Witnesses


Thos Daggett His


Richard Sarson John X Bland


Mark


John must have died shortly before 6 Jan 1668 at Edgartown, Massachusetts, for we see that his wife begins to participate in the divisions of land credited to his share in the commons from that time forth.[7] His estate was inventoried at L355-10-0, an especially large sum for that period,and the full list of articles shows evidence of household refinement in the way of looking glasses, silver plate, table linen, books, and china, while among his stock are found horned cattle, hoses, sheep, and goats. A servant, “ a Lad for a term of time,” was rated at L10, and his houses and lands were valued at L120.


Joanna was still living in Edgartown, on Martha’s Vineyard on 12 Aug 1680

when she sold her husband’s estate. 

This was the “Home”lot on the harbor front just south of the burying ground.

Sources

1 "US and International Marriage Records, 1550-1900" (on-line, Yates Publishing, Provo, UT). 2 "London England - Baptisms Marriages and Burials, 1538-1812". 3 "Passenger and Immigrations Lists Index 1500-1900". 4 Charles Henry Pope, "Pioneers of Massachusetts, 1620-1650" (Genealogical Publishing Co, 1998). 5 Charles Henry Pope, "The Pioneers of Maine and New Hampshire, 1623-1660". 6 Edmund West, "Family Data Collection - Births" (Provo, UT 2001). 7 Edmund West, "Family Data Collection - Death" (Generations Network, Inc 2001). 8 Henry Fitz-Gilbert Waters, "The New England Historical and Genealogical Register" (NEHGS). 9 "MA Town and Vital Records 1620-1988 Record".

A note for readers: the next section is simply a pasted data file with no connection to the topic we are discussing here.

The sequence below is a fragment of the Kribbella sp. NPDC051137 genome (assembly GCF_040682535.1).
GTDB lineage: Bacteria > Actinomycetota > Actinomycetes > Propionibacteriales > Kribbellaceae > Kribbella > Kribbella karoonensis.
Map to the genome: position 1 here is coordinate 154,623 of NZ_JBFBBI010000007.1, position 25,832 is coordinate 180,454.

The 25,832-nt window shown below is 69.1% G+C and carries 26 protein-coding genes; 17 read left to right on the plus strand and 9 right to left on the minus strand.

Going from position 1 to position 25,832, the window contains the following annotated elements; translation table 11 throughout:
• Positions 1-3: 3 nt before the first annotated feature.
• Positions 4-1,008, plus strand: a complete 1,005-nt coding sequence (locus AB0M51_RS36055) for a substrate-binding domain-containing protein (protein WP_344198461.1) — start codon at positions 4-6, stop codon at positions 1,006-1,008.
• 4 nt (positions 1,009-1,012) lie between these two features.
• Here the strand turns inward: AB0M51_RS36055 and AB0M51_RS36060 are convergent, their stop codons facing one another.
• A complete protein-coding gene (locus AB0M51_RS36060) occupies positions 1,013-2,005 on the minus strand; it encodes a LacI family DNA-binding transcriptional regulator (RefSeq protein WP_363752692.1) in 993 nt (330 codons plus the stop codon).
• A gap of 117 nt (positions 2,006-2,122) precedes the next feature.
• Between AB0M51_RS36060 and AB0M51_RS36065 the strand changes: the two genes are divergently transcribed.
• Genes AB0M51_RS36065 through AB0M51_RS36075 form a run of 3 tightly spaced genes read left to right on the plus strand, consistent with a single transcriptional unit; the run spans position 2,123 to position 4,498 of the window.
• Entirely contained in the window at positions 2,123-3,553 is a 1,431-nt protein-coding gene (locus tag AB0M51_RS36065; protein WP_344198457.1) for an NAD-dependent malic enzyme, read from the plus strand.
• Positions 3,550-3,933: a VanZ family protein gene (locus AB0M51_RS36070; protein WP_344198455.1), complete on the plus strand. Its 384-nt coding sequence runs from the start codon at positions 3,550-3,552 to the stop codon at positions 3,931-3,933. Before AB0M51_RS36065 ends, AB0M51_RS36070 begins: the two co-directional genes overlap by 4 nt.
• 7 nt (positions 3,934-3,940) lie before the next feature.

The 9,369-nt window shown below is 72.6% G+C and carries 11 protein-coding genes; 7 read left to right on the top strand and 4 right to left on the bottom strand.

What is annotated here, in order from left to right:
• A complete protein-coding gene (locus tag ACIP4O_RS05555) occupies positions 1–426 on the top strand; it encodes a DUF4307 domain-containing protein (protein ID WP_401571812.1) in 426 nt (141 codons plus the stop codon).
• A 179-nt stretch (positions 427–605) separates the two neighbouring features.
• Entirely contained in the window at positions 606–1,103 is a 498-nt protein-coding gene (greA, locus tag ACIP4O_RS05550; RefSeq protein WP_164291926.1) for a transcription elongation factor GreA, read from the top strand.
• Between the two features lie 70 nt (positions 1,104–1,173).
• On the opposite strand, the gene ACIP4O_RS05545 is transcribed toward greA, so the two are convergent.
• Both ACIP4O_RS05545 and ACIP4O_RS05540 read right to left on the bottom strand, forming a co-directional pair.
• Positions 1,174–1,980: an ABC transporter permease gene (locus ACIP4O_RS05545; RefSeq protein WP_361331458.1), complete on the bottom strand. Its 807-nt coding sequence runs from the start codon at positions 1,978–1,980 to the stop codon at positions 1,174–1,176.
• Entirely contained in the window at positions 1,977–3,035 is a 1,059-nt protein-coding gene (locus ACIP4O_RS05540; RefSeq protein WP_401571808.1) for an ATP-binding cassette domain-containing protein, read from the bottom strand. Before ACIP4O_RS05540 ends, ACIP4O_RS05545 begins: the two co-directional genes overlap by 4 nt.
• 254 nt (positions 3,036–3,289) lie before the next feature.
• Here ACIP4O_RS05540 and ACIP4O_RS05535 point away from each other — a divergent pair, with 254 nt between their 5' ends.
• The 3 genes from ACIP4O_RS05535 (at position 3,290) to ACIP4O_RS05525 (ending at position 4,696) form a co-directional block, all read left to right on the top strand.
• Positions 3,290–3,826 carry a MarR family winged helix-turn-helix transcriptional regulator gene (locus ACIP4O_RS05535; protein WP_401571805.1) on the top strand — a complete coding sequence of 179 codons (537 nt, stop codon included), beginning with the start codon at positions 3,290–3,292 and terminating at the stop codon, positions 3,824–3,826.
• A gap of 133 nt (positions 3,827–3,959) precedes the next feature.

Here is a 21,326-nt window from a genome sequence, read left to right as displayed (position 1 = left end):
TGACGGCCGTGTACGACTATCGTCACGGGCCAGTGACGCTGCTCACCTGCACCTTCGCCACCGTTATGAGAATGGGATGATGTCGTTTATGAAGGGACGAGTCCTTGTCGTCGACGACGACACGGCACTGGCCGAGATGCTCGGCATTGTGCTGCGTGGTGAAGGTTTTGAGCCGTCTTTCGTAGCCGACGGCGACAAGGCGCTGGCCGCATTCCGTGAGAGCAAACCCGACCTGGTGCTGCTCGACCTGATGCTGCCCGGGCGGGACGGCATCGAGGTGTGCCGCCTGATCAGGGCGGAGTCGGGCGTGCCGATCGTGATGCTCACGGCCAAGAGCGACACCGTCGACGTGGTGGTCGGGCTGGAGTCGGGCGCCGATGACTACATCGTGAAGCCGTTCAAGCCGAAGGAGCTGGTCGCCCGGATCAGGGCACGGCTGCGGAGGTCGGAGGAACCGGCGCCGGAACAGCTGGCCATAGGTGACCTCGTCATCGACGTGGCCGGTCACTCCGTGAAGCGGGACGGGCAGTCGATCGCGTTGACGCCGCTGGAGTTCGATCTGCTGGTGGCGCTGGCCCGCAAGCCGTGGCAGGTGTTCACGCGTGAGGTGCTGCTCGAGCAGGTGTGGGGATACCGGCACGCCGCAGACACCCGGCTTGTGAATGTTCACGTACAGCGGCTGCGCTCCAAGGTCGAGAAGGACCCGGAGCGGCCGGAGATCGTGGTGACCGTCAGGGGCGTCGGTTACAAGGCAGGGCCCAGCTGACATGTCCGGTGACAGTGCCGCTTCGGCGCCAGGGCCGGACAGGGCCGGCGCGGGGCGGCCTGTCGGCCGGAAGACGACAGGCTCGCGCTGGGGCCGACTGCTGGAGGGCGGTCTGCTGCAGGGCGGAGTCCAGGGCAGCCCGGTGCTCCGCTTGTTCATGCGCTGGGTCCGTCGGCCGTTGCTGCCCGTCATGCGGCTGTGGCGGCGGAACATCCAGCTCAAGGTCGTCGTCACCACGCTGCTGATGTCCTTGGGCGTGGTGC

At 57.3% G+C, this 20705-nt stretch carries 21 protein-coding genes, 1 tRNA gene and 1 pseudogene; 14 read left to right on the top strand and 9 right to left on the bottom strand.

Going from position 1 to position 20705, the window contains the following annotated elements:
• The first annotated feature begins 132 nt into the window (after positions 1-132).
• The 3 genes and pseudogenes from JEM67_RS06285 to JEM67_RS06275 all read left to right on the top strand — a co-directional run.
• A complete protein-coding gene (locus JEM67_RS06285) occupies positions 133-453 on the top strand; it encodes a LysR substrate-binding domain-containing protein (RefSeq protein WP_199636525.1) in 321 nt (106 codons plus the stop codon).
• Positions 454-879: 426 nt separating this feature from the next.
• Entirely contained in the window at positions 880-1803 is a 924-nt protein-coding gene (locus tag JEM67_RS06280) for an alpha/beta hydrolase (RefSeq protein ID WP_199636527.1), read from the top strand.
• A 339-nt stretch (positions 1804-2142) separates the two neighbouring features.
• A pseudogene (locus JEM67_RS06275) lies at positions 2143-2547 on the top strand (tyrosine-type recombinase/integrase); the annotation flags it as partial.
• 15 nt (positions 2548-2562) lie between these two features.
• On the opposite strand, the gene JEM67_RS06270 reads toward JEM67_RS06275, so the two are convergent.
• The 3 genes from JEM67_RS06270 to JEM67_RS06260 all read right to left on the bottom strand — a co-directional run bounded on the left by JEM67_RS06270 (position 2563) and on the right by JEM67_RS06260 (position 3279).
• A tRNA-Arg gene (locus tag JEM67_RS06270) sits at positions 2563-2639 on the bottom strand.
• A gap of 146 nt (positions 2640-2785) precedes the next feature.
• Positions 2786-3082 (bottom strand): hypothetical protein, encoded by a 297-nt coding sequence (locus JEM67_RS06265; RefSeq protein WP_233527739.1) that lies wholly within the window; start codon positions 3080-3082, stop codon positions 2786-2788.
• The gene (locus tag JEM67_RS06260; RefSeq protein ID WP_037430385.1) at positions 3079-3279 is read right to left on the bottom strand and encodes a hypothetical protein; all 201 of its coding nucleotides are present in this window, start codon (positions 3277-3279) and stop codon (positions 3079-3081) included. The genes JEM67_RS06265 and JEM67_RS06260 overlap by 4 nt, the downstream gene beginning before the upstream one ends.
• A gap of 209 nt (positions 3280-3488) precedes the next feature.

'Drake, Isabella

b. 1585, Essex, Elmstead, England;

d. Oct 12 1639, Watertown, MA

Parents: William Dranke (b. bet. 1550-1557, White Notley, Essex, England, d. bef. 3 Nov 1616 Elstead, Essex, England) and Joanna Merrylls (b. 1557, Halstead, Essex, England and d. 16 Mar 1617, Elstead, Essex, England)

Marriage 1: Bland, John (b.Oct 1597 of Colchester, Essex, England, d. BEF Jan 06 1668), who married Joanna Unknown as his second wife.

Children of Isabella Drake and John Bland:

1. Isabel (b. 1611, Colchester, Essex, d. Feb 1698 Hampton, Rockingham, NH) m. Francis Austin

2. Anabel Bland (1615-bef. 1683) m. William Barsham

Weblinks:

http://www.cstoyle.tribalpages.com/tribe/browse?userid=cstoyle&view=0&pid=135&ver=108

Notes:

Some data purports the Hampton Drakes were of Yorkshire origin although this research shows them of Essex. Lineage traces back to the 1300s in England.


view all 21

Isabella Bland alias Smith's Timeline

1579
1579
Elmstead, Essex, England
1614
1614
Age 35
Colchester, Essex, England, United Kingdom
1615
1615
Age 36
Colchester, Essex, England
1621
June 5, 1621
Age 42
Ipswich, Suffolk, England, (Present UK)
1639
October 12, 1639
Age 60
Watertown, Middlesex County, Massachusetts
1923
March 13, 1923
Age 60
March 13, 1923
Age 60
March 13, 1923
Age 60
March 13, 1923
Age 60